Coffee Break: Postel missed the mark in Jurich's suspension notice

Jack Coffee, Owner, Louisville Sports News
Cardinal Sports

Associate Press

I just don’t get it. After reading the suspension letter sent to Tom Jurich by Dr. Postel, I am even more flummoxed by the desire of the University of Louisville administration to continue without the services of the best Athletic Director in the country.

Does anyone really believe that Tom Jurich is responsible for “fraud and malfeasance” in his 20-year tenure as athletic director at the University of Louisville? And the charge that Tom negotiated the agreement with Adidas “without timely or appropriate consultation with me (Postel) or members of the Board of Directors of the University of Louisville Athletics Association” is misleading.

The agreement was completed prior to Dr. Postel being named president in late January. The final item in the deal was an agreement to give Adidas use of space on Arthur Street rent-free; Dr. Pinto signed off on this on Dec. 21, 2016. The final draft of the agreement was stated in a memorandum sent to Dr. Pinto and his Chief Administrative Officer David Adams on November 2, 2016. David Adams continued in that role under Dr. Postel until June 2017. Dr. Pinto as president of the university was involved in negotiations from beginning to end.

By firing Tom Jurich for the actions of his subordinate the University of Louisville will be setting a precedent that has not been practiced in the past. Was any administrator fired for the misbehavior of those that embezzled money from the university? This has happened more than once, like here and here and here.

Dr. Postel and David Grissom are setting a high standard for termination in the future. If a high-ranking official of the university embezzles money in the future will Dr. Postel resign? He probably won’t nor should he.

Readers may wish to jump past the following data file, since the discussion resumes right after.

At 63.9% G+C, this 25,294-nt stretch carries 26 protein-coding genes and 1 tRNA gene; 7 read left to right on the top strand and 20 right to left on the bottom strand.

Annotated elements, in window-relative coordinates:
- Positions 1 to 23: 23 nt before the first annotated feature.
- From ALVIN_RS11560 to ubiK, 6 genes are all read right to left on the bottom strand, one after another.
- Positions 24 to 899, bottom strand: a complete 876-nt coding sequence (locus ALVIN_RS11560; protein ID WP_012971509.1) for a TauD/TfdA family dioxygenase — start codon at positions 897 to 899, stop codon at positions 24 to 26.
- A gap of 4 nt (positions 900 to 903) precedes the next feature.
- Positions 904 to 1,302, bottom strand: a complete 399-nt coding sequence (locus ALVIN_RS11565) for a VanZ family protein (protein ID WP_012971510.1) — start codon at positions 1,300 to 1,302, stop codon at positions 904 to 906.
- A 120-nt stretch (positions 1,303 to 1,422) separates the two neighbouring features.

It is impossible for top management in any organization to totally control the behavior of those under them. They can only make it clear what is unacceptable and trust them to do the right thing.

That defines the guilt of Tom Jurich. He trusted Rick Pitino - as did many of us. And Tom and we were wrong. That is no reason to fire Jurich. Twenty of UofL’s 21 sports are models for all schools in the NCAA.

Bring Tom back to work and let’s get started fixing the 21st.

Death Penalty? Not likely.

Some have suggested that Louisville might receive the ‘death penalty’ if Tom is reinstated. I don't believe that to be true.

Here is the criteria for the ‘death penalty:

The NCAA has always had the power to ban an institution from competing in a particular sport. However, in 1985, in response to rampant violations at several schools, the NCAA Council passed the "repeat violator" rule. The rule stipulates that if a second major violation occurs at any institution within five years of being on probation in the same sport or another sport, that institution can be barred from competing in the sport involved in the second violation for either one or two seasons. In cases of particularly egregious misconduct, a school can also be stripped of its right to vote at NCAA conventions for four years. The severity of the penalty led the media to dub it "the death penalty," and the nickname has persisted to this day.

However, if the NCAA finds a school has engaged in a "pattern of willful violations," it can look back to when the violations first occurred, even if they are outside the five-year window. It also still has the power to ban a school from competing in a sport without any preliminaries in cases of particularly egregious violations. However, the "repeat violator" rule gave the Infractions Committees of the various NCAA divisions specific instances where they must either bar a school from competing or explain why they did not.

The NCAA can ‘parole’ the basketball team for two years but has not done so since SMU in 1987. Despite egregious violations by Kansas in 1988, Kentucky in 1989 and Alabama in 2002 it has not levied the death penalty since SMU. Why would the reinstatement of Tom Jurich effect the decision of the NCAA?

That's nothing but a ‘red herring’ argument to support the self-destructive removal of Tom Jurich.

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